Bolivia sits on the roof of the Americas, a landlocked country of captivating landscapes. In the highlands, Lake Titicaca glistens under the distant Cordillera Real mountains, while colourful sailing boats flit between the Islands of the Sun and Moon, legendary birthplace of the Inca. Heading across the spine of the Andes, tiny white-washed, colonial towns such as Sucre and Potosi evoke the glory and tragedy of the Spanish conquest under soaring peaks. East of the altiplano, Bolivia then plunges down into the semi-tropical lowlands of the Yungas and beyond to the Amazon basin itself where historic Jesuit Missions are shrouded in tropical forest. And yet it is in the far south that the scenery takes on a whole new dimension. Multi-coloured lakes, petrified forests and smouldering volcanoes straddle the border with Chile and culminate in the dazzling Salar de Uyuni, the world’s largest salt-lake and one of South America’s natural wonders.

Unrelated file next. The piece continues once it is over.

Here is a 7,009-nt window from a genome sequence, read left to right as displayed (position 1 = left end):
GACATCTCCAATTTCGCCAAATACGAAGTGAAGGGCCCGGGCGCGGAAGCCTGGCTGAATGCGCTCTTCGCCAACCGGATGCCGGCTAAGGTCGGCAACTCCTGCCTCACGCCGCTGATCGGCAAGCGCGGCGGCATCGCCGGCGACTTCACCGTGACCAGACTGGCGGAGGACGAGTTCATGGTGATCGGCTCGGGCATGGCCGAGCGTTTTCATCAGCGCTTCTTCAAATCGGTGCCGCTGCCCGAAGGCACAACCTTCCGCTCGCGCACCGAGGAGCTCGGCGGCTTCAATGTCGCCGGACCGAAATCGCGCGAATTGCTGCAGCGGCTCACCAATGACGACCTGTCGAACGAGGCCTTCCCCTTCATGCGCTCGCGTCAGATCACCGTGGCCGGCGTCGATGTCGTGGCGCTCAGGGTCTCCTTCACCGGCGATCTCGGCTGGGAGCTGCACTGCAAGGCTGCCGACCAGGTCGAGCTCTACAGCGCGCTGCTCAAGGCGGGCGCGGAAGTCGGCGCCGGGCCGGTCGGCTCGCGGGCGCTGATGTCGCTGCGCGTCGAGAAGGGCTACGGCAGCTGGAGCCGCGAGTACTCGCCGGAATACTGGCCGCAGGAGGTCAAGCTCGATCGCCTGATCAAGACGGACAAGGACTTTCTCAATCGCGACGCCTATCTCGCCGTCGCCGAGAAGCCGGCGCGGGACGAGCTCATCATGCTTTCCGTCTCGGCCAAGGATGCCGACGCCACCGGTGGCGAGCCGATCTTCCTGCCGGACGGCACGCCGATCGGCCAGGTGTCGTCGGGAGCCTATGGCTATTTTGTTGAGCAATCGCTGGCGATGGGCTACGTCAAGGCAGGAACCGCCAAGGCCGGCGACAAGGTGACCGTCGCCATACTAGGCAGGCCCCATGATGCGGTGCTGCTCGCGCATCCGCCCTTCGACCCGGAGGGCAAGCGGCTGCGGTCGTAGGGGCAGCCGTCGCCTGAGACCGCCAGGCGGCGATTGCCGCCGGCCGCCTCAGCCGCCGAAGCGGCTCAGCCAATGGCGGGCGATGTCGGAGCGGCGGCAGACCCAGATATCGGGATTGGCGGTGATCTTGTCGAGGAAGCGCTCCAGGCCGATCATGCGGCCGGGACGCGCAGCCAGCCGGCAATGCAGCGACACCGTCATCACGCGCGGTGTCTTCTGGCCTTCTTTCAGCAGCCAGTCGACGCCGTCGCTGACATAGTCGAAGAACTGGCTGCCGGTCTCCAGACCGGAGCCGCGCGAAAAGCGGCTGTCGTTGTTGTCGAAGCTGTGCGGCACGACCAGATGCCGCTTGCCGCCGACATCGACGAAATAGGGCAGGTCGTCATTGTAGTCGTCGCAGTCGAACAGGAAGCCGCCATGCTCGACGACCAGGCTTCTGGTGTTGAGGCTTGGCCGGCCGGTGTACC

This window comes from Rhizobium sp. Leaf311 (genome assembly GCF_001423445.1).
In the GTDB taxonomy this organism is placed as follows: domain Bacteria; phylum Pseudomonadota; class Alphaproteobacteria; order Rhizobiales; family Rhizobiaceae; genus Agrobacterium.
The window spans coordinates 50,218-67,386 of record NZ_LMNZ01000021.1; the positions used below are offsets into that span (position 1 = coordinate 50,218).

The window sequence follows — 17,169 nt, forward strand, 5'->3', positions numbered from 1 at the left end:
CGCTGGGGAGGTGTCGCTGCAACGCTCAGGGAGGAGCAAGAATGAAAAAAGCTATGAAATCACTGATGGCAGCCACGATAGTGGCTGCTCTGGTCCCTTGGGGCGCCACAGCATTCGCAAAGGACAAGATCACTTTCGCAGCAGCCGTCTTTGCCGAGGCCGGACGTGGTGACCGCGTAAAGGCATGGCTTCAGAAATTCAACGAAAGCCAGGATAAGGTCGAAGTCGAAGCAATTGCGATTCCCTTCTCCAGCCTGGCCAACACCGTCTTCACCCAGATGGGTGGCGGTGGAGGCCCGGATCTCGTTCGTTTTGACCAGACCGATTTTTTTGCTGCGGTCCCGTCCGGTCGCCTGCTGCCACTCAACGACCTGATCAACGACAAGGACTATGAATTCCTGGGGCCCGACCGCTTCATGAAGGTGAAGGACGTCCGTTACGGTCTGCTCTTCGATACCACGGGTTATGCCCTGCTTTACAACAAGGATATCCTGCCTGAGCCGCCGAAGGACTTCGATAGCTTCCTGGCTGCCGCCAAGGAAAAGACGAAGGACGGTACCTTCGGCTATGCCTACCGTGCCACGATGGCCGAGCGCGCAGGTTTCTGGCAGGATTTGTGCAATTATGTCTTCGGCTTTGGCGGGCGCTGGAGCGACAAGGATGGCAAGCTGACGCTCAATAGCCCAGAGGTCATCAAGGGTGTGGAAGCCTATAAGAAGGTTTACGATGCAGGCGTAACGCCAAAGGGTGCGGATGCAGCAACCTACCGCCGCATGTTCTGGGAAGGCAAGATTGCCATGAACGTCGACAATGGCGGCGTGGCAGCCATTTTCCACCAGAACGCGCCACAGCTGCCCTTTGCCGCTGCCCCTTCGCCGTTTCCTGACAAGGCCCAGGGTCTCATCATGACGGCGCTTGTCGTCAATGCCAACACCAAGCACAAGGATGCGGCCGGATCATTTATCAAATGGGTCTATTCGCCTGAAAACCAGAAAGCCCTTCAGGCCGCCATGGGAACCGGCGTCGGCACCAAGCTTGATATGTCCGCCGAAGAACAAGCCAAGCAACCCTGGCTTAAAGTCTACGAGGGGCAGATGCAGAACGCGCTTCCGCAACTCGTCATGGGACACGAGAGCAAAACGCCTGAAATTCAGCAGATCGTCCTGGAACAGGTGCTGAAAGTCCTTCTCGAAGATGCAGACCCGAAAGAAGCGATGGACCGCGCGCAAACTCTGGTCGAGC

Of all the Andean countries, Bolivia is the most unique where indigenous colours and cultures remains firmly embedded in society. In cities and villages alike, the streets are dominated by the flowing skirts and bowler hats of the Aymara people, where witches markets sit alongside, colonial churches.
With an ever improving infrastructure, Bolivia is no longer the backpacker destination that it once was. Endure the pitted highways and you discover one of South America’s most captivating and least explored countries where ancient cultures continue to thrive amidst breathtaking landscapes.